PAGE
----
Wines From Concentrates
Making great wines has become quite easy. With new techiques in processing varietal wine grape juices, the finished products from kit wines are as good or better than commercial wines. They are also lower in sulfite which make them healthier. But one of the biggest selling points about these wines is the cost. Starting at $75 and one months time, you can create 30 bottles of wine. That makes your wine $2.50 per bottle.
The kits include everything you need for your wine. A typical kit has a large bag of grape concentrate, yeast, clarifiers for primary and secondary fermenters, sodium bisulfite and potassium sorbate as preservatives. Some kits include extra juice to add prior to bottling to make a sweeter wine. Other kits may include oak chips for a casked condition flavor.
1. 8 Gal. Fermenting Bucket 2. 6 Gal. Carboy 3. Airlock 4. Stopper 5. Racking Cane 6. Racking Tube 7. Bottle Filler 8. Hydrometer 9. Stick on Thermometer 10. Wine Thief 11. Wine Corker 12. Corks (#8 bag of 100) 13. Hydrometer Jar 14. 4oz Star San 15. Mix-Stir Degassing Wand
Kit Price $120.00 ($139 w/ Glass Carboy)
Putting together your wine:
Below are general directions for doing concentrate wines. Each kit comes with specific instructions that you will follow.
When you open your kit you'll find everything prepackaged and numbered according to the steps you take. As you need it, sanitize your equipment with 1oz of Star San per 5 gallons of water. Let sit 2 minutes, no need to rinse foam.
1. The first step is preparing a clarifier, Bentonite, in your 8 gal bucket. Slowly mix the package of Bentonite with 1/2 gal of water. Bentonite is clay. If you add it all at once, it balls up, settles on the bottom and does no good. Add small amounts as you stir for the best results. This is a little backwards for most wine makers because clearing your wine is usually one of the last steps. These kits boast that the wine can be bottled in one month. To hurry the process, clarifiers are used at each stage.
2. Add the juice concentrate to the bucket. Rinse the bag with warm water to get out all the juice. Fill the bucket with water to make 6 gallons. You want the water temperature to be about 70º. Use the thermometer to test. Stir the bucket contents and use your hydrometer to measure for sugar content. It should read between 1.070 to 1.080. Sprinkle the yeast in the bucket. Cover the bucket with the lid and attach the airlock and stopper in the lid hole. Remove the airlock cap and fill half way with water. This allows C02 to escape during fermentation and keeps bugs and bacteria out. The yeast will start fermenting the wine in about 24 hours. Keep the wine at room temperature.
3. You can take daily hydrometer readings. After 14 days the hydrometer should read around 1.000 or below. It is now ready to transfer into the 6 gal bottle.
Attach the racking tube to the cane. The racking cane tip the prevents drawing sediment while syphoning. Fill the tubes with water. Pinch the tube while placing the racking cane in the bucket. Lower the racking tube end below the bucket. Release the tube to start the flow. Discard the water in the tubes, when the wine comes out place the tube into the 6 gal glass bottle. Prevent overexposure to air by not splashing the wine.
Attach the airlock and stopper to the 6 gal bottle.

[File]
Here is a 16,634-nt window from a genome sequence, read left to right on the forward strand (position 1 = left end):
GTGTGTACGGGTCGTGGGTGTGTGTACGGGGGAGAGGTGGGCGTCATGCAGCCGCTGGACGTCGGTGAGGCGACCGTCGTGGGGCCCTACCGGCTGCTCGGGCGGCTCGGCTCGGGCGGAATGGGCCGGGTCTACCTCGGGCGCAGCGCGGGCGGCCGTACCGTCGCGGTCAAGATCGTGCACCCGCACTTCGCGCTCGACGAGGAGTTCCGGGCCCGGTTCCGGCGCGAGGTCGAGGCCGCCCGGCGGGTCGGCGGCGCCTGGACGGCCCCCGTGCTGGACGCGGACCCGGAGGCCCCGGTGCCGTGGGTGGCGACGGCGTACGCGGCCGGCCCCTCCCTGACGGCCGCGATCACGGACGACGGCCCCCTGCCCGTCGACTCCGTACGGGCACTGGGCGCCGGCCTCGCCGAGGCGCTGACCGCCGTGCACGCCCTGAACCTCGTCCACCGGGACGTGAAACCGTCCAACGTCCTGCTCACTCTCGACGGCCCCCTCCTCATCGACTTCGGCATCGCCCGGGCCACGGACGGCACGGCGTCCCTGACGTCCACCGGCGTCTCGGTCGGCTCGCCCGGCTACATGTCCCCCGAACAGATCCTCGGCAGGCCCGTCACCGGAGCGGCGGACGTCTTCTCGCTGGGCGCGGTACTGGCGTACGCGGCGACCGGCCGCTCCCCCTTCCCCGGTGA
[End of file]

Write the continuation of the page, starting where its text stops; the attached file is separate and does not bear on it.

4. At this point the wine is finished fermenting. Now you will add a second clarifier and preservatives. Remove the airlock and stopper. Add the packets of sodium bisulfite, potassium sorbate, and the clarifier (usually chitosan or isinglass, both are natural ingredients). Replace the airlock and stopper. Agitate or stir gently for 2 minutes to mix using Mix-Stir degassing wand. To speed up the completion of your wine, agitate the bottle 3 times a day for 3 days. This shakes out sediment and removes excess C02. Let your wine sit for 2 weeks.
5. Use the wine thief to take a sample of your wine. Check the clarity. Taste the wine, if you like the flavor now, it will be even better later. Before bottling, you can still change the flavors in your wine by adding sugar if it is too dry, oak chips for added flavors, and tannin to smooth out the taste. Any of these steps may require extra fermenter time. If you like the taste, its time to bottle.
How to bottle your wine:
The preferred method for storing and serving wine is in a corked 750 ml wine bottle They can be clear, amber, green, or brown. It will not effect the wine. Corks need to be pushed into bottles with a corker. Wine corks come in 3 standard sizes but generally the bigger the cork, the better the seal. The Deluxe Kit includes #8 corks and a double handle corker to compress them into the bottles.
The corks are pre-sanitzed and can be put in dry, but if you prefer you may prepare your corks by soaking them for at 10 minutes in a sulfite solution (use 3 Campden Tablets or 1/2 tsp. Sodium Bisulfite and 2 qts of water). This softens and sanitizes the cork. Syphon your wine into clean wine bottles using the bottle filler attached to the racking tube and cane. Six gallons of wine will make thirty 750 ml bottles. If you are using a #8 cork, place a sanitized cork into the corker. Place the corker over the bottle and push the handles down. As the cork goes in, it expands to seal the bottle. Let the bottles sit upright for 1 week to allow the cork to dry, then you can turn them over or on their side for extended storage.
You'll find that your wine will mature quickly. The flavors blend and mellow within weeks. Home made wines are not usually aged beyond 2 or 3 years. They are low in sulfite, unlike commercial wines, so they don't age as well. But just as any wine, you try them periodically to identify when they are best.
Helpful Videos from Winexpert
|Introduction||Before You Begin|
|Primary Fermentation||Secondary Fermentation|
|Fining and Stabilising||Bottling|